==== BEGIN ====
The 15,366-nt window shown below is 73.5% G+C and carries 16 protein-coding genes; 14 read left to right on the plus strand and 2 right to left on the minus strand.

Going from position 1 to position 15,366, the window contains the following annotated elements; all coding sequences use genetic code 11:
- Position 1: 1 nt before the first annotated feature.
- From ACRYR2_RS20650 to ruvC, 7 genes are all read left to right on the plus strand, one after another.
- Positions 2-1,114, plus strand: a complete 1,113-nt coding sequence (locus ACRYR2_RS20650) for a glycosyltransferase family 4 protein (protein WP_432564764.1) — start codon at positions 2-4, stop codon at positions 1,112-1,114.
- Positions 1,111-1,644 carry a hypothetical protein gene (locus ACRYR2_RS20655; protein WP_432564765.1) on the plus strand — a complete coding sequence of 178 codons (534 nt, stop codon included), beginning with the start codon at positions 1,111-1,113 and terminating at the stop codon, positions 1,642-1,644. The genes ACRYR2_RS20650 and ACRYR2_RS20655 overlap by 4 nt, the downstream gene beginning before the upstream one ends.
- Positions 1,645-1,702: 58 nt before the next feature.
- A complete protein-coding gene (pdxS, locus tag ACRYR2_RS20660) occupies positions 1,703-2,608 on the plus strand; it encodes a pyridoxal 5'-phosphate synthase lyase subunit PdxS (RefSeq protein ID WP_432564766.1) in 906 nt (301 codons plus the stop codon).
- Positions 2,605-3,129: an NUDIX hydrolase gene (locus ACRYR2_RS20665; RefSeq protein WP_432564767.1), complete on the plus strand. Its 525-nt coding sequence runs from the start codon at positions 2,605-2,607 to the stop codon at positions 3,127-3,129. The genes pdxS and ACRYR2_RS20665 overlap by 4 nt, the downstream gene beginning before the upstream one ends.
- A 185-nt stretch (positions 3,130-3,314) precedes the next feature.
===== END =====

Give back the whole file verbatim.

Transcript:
The 15,366-nt window shown below is 73.5% G+C and carries 16 protein-coding genes; 14 read left to right on the plus strand and 2 right to left on the minus strand.

Going from position 1 to position 15,366, the window contains the following annotated elements; all coding sequences use genetic code 11:
- Position 1: 1 nt before the first annotated feature.
- From ACRYR2_RS20650 to ruvC, 7 genes are all read left to right on the plus strand, one after another.
- Positions 2-1,114, plus strand: a complete 1,113-nt coding sequence (locus ACRYR2_RS20650) for a glycosyltransferase family 4 protein (protein WP_432564764.1) — start codon at positions 2-4, stop codon at positions 1,112-1,114.
- Positions 1,111-1,644 carry a hypothetical protein gene (locus ACRYR2_RS20655; protein WP_432564765.1) on the plus strand — a complete coding sequence of 178 codons (534 nt, stop codon included), beginning with the start codon at positions 1,111-1,113 and terminating at the stop codon, positions 1,642-1,644. The genes ACRYR2_RS20650 and ACRYR2_RS20655 overlap by 4 nt, the downstream gene beginning before the upstream one ends.
- Positions 1,645-1,702: 58 nt before the next feature.
- A complete protein-coding gene (pdxS, locus tag ACRYR2_RS20660) occupies positions 1,703-2,608 on the plus strand; it encodes a pyridoxal 5'-phosphate synthase lyase subunit PdxS (RefSeq protein ID WP_432564766.1) in 906 nt (301 codons plus the stop codon).
- Positions 2,605-3,129: an NUDIX hydrolase gene (locus ACRYR2_RS20665; RefSeq protein WP_432564767.1), complete on the plus strand. Its 525-nt coding sequence runs from the start codon at positions 2,605-2,607 to the stop codon at positions 3,127-3,129. The genes pdxS and ACRYR2_RS20665 overlap by 4 nt, the downstream gene beginning before the upstream one ends.
- A 185-nt stretch (positions 3,130-3,314) precedes the next feature.